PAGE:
Alliance Trust Research Centre's Financial Reality Index highlights the worsening financial reality facing households and points to household spending growth cooling over the year ahead.
For the past two years consumer spending diverged from the underlying financial reality as consumers continued to spend despite a worsening financial situation. However the results show that, in the current credit squeeze, consumer spending has finally begun to cool. Britain's net wealth has started to feel the chill, because for the second successive quarter the decrease in the value of equities and the cooling of house price growth, occurred simultaneously and thus forced a decline.
The Financial Reality Index is a bespoke gauge of consumers' real financial well-being. It collates and analyses findings across a range of economic variables, from wage inflation and employment statistics to mortgage repayments and council tax. This quarter the index fell to its lowest point since the study began over 10 years ago.
In the first quarter of 2008, with the credit crunch in full swing, household budgets remained under considerable strain. This was caused by low real disposable income growth, high council taxes and rising mortgage payments, and was further compounded by the increase in everyday living costs. For example, the latest statistics show that food prices have risen 6% over the last year and fuel prices have surged by more than 20%.
Head of Alliance Trust Research Centre Shona Dobbie said, "Our latest report highlights that consumers are starting to feel the pinch of financial reality, and are showing signs of reining in spending. Our measure of consumer wellbeing shows households are facing increased headwinds in terms of their finances, as food and energy prices move higher, house price growth slows and equity markets decline. These combined factors give us a bleak view of consumer spending and confidence for the next 12 months. To add further pressure on household budgets there are millions of homeowners who are coming to the end of cheap fixed-rate mortgage deals, who will now face higher repayments. This will have a huge impact on people's finances so we expect to see a further decline in household expenditure closely aligned with financial reality over the next year.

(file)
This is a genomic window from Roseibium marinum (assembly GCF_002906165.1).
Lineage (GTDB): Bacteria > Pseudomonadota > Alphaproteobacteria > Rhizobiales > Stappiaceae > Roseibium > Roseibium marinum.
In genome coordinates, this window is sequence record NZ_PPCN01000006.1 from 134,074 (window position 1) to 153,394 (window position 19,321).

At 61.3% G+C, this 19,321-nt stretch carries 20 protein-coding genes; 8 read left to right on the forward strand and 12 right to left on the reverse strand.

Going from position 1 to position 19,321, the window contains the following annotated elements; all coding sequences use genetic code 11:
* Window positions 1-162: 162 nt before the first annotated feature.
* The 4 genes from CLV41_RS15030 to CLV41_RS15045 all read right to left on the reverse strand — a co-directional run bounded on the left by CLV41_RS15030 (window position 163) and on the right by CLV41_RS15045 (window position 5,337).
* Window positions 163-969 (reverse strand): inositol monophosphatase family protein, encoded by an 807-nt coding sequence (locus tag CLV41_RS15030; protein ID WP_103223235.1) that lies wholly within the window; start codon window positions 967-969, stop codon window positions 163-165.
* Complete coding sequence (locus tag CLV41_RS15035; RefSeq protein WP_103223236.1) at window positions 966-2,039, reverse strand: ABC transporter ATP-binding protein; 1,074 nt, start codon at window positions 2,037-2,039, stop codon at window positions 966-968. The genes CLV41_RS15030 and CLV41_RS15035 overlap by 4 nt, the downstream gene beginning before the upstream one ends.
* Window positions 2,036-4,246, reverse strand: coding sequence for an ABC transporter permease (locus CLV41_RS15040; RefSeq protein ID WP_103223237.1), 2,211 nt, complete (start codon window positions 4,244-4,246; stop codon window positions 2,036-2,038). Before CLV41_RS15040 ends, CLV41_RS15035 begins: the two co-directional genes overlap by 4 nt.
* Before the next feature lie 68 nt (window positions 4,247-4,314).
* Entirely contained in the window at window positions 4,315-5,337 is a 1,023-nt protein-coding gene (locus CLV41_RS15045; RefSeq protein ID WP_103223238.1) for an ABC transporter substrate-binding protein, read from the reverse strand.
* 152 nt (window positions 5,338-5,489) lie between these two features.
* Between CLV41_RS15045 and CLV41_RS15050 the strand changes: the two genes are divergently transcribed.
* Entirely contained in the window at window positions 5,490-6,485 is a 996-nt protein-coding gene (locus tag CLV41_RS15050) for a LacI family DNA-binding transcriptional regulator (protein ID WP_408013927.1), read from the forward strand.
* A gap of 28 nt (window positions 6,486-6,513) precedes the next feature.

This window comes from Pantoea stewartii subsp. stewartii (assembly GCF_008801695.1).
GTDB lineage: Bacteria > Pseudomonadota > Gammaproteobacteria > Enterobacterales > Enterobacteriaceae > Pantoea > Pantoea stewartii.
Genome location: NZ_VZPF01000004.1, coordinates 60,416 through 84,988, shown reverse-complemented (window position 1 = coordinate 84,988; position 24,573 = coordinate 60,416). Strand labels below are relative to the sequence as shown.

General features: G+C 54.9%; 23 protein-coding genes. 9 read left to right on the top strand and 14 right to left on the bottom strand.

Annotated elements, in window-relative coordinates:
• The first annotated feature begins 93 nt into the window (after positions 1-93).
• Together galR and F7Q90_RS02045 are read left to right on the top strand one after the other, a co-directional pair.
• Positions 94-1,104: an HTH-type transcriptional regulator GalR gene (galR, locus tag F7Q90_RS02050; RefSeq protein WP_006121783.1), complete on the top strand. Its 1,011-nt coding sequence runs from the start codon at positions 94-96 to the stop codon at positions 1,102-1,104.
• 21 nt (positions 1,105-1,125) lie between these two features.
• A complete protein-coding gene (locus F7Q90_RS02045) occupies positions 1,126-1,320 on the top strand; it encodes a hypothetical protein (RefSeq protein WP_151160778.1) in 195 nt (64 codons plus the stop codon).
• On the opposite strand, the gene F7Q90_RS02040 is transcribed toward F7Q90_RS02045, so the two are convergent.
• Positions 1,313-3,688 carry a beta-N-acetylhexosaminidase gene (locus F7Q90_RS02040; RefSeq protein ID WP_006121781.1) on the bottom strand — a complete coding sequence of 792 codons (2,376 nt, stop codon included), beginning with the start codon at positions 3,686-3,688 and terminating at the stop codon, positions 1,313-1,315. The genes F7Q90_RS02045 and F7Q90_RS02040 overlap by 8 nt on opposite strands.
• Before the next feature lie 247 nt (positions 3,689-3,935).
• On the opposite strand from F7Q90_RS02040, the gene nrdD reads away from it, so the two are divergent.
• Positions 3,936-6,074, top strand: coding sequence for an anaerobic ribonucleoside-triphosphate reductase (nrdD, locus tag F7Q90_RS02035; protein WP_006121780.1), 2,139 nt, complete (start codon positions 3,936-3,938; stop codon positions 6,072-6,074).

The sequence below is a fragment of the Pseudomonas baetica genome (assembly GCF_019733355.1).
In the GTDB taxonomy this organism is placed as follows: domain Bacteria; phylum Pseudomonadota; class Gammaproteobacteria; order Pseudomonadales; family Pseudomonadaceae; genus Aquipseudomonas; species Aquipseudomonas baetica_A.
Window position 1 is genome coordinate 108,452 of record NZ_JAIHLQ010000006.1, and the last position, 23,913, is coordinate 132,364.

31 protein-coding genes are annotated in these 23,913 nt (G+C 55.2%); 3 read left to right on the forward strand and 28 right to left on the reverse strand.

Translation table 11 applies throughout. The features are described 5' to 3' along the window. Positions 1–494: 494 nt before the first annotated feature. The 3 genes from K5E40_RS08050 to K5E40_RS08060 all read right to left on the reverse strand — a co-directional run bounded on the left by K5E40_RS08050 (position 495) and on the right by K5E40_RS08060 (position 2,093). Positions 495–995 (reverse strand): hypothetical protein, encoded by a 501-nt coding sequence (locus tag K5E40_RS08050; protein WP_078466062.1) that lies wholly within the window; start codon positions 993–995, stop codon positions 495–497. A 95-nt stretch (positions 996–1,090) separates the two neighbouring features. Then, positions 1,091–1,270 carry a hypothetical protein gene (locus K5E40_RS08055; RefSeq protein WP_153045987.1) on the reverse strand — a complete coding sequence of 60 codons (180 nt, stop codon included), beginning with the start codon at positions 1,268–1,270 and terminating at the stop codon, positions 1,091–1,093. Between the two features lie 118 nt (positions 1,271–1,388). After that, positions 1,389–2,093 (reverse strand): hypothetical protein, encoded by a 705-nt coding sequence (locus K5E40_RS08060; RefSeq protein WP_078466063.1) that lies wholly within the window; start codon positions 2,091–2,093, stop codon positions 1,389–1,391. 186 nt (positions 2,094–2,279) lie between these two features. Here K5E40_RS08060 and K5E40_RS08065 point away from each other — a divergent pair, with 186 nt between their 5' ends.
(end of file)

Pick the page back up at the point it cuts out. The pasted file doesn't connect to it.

"Given the continued strain on household budgets, we expect consumer spending to slow even further in the next 12 months. Over the last two years debt levels have increased as household spending rose, despite a worsening financial reality, however this trend is coming to an end. If the equity markets and property prices continue to fall, we could see net wealth drop further, dragging the Financial Reality Index to an even lower level."
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